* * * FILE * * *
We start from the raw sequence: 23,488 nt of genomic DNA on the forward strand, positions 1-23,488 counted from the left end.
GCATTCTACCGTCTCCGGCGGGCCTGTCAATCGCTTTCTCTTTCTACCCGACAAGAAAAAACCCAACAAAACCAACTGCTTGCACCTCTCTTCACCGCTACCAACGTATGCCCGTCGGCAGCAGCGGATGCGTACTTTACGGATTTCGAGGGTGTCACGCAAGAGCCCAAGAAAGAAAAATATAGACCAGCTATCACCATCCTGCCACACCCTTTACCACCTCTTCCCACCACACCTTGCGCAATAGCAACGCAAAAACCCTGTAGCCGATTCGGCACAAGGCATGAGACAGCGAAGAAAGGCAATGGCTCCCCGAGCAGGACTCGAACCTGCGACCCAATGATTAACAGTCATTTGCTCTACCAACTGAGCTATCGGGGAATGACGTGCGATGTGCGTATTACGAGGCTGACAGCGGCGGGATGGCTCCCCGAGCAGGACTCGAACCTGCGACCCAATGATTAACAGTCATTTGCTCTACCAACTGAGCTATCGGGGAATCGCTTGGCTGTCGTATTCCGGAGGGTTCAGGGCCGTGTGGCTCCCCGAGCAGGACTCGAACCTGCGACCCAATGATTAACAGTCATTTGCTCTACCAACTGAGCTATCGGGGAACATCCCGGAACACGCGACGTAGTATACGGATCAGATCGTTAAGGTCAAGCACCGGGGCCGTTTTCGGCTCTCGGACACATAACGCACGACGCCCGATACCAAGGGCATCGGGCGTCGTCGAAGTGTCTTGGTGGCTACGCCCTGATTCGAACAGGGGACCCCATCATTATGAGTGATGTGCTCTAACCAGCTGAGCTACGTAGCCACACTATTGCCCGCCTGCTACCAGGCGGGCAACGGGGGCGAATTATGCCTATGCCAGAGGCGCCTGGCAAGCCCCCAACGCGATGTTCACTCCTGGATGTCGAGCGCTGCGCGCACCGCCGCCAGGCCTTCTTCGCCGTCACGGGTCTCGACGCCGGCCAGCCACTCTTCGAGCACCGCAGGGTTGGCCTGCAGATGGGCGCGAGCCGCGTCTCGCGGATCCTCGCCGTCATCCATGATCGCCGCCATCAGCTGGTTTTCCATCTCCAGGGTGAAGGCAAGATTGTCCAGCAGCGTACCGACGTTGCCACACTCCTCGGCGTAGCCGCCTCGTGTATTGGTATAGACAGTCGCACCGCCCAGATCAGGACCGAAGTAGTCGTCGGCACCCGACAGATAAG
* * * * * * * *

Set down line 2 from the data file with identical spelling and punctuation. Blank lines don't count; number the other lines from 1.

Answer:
GCATTCTACCGTCTCCGGCGGGCCTGTCAATCGCTTTCTCTTTCTACCCGACAAGAAAAAACCCAACAAAACCAACTGCTTGCACCTCTCTTCACCGCTACCAACGTATGCCCGTCGGCAGCAGCGGATGCGTACTTTACGGATTTCGAGGGTGTCACGCAAGAGCCCAAGAAAGAAAAATATAGACCAGCTATCACCATCCTGCCACACCCTTTACCACCTCTTCCCACCACACCTTGCGCAATAGCAACGCAAAAACCCTGTAGCCGATTCGGCACAAGGCATGAGACAGCGAAGAAAGGCAATGGCTCCCCGAGCAGGACTCGAACCTGCGACCCAATGATTAACAGTCATTTGCTCTACCAACTGAGCTATCGGGGAATGACGTGCGATGTGCGTATTACGAGGCTGACAGCGGCGGGATGGCTCCCCGAGCAGGACTCGAACCTGCGACCCAATGATTAACAGTCATTTGCTCTACCAACTGAGCTATCGGGGAATCGCTTGGCTGTCGTATTCCGGAGGGTTCAGGGCCGTGTGGCTCCCCGAGCAGGACTCGAACCTGCGACCCAATGATTAACAGTCATTTGCTCTACCAACTGAGCTATCGGGGAACATCCCGGAACACGCGACGTAGTATACGGATCAGATCGTTAAGGTCAAGCACCGGGGCCGTTTTCGGCTCTCGGACACATAACGCACGACGCCCGATACCAAGGGCATCGGGCGTCGTCGAAGTGTCTTGGTGGCTACGCCCTGATTCGAACAGGGGACCCCATCATTATGAGTGATGTGCTCTAACCAGCTGAGCTACGTAGCCACACTATTGCCCGCCTGCTACCAGGCGGGCAACGGGGGCGAATTATGCCTATGCCAGAGGCGCCTGGCAAGCCCCCAACGCGATGTTCACTCCTGGATGTCGAGCGCTGCGCGCACCGCCGCCAGGCCTTCTTCGCCGTCACGGGTCTCGACGCCGGCCAGCCACTCTTCGAGCACCGCAGGGTTGGCCTGCAGATGGGCGCGAGCCGCGTCTCGCGGATCCTCGCCGTCATCCATGATCGCCGCCATCAGCTGGTTTTCCATCTCCAGGGTGAAGGCAAGATTGTCCAGCAGCGTACCGACGTTGCCACACTCCTCGGCGTAGCCGCCTCGTGTATTGGTATAGACAGTCGCACCGCCCAGATCAGGACCGAAGTAGTCGTCGGCACCCGACAGATAAG